Mitchelville beachOne of my favorite things is finding places to learn that are outside of the classroom. When it comes to teaching, my motto is “Make it Your Classroom.”  As one of your child’s most important teachers, your classroom can be anywhere, from driving in the car to the store, to hiking Pickney Island. When driving over one of our many bridges just simply ask the question, “Is it low or high tide?” This one question can spark your child’s interest and lead to an animated educational discussion in your car.  You have the power to make any space your classroom this summer!

 Being able to go to different places and explore new ideas and concepts is a great way to learn spontaneously. Living on Hilton Head Island, we have many places filled with natural beauty and wonder just waiting to be explored.  I took my class to Mitchelville Beach every Friday for an educational beach walk. As a Master Naturalist of the Lowcounty, I was  inspired to teach my students every day about our local flora and fauna that surrounds our beautiful island.

Using the book Living Beaches of Georgia and the Carolinas by Dawn and Bran Witherington, we began our stroll down the shoreline looking for anything that caught our eyes. I have found that when I am excited about identifying a sea creature, my students get excited too! One day,  we identified a Cannonball Jellyfish and a Mushroom Cap Jellyfish. Both types don’t sting, which of course led to the question, “Can I touch it!?” Needless to say, we skipped over that experiment!  As we were reading about descriptions in our guide book, we (I included) learned together that a group of jellyfish is called a “smack”!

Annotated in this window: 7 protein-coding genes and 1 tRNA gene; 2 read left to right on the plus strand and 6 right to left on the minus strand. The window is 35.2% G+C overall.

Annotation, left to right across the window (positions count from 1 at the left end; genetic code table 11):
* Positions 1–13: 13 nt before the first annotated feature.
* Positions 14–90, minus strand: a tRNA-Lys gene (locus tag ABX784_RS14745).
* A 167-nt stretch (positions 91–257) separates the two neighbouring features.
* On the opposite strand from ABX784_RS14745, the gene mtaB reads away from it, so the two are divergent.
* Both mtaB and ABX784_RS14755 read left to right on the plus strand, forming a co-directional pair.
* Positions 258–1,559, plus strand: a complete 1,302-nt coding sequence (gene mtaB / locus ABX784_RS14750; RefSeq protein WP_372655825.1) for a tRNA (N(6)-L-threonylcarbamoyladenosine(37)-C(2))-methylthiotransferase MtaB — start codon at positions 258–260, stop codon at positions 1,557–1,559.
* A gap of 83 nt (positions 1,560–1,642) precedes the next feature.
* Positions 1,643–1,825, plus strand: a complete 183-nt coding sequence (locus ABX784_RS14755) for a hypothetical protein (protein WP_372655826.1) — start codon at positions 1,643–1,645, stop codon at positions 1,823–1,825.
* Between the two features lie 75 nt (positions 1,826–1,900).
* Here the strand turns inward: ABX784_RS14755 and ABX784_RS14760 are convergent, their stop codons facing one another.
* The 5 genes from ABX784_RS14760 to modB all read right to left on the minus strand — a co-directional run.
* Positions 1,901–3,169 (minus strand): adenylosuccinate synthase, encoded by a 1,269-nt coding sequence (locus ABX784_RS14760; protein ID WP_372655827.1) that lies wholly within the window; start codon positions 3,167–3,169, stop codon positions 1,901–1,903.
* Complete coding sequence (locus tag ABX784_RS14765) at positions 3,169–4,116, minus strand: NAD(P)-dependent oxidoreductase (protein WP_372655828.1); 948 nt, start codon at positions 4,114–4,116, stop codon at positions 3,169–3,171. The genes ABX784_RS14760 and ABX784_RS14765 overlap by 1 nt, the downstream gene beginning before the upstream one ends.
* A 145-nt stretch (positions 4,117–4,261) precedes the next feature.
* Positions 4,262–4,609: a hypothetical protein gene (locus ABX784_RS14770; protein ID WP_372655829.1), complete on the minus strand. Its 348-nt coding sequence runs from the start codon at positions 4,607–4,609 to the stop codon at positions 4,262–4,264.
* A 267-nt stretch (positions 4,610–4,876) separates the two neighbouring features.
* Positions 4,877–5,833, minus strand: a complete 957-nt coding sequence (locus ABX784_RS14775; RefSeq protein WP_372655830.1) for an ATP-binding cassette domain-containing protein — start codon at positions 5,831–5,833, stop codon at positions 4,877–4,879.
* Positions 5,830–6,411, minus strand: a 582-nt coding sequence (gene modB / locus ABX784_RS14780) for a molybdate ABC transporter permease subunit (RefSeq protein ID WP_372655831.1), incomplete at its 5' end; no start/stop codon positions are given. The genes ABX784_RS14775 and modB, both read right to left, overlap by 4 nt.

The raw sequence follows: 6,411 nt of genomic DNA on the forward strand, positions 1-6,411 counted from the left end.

How cool is it to be able to learn with your students or children?! It forms a connection, and it teaches them that it is okay to research things you don’t know and embrace each moment as an opportunity of learning.  As we continued our walk, we identified many types of shells, the common “Sea Pork” that we find washed up on Hilton Head beaches, and something new that I haven’t seen, “Sea Whips”. Sea Whips come in all sorts of colors, and the one my student found was a vibrant shade of purple.

We ended our lesson by sitting peacefully on the beach and reflecting on what we had learned. We chatted about the different creatures we had discovered along the shoreline and what we might find next time. As we walked back to the car, I heard my students talking about how “Maybe a smack of jellyfish will wash up on the beach!” and “I have a sea whip at home on my mirror!”. This made me smile. Not only did they comprehend what I had taught them and made connections, but they were sharing the excitement of learning. What will you  discover on your “Living Beach” walk?

Emma is a teacher at The Island Academy of Hilton Head. She has been educating children for ten years in New York and South Carolina. Emma has her B.S. in elementary education and her M.Ed. in literacy.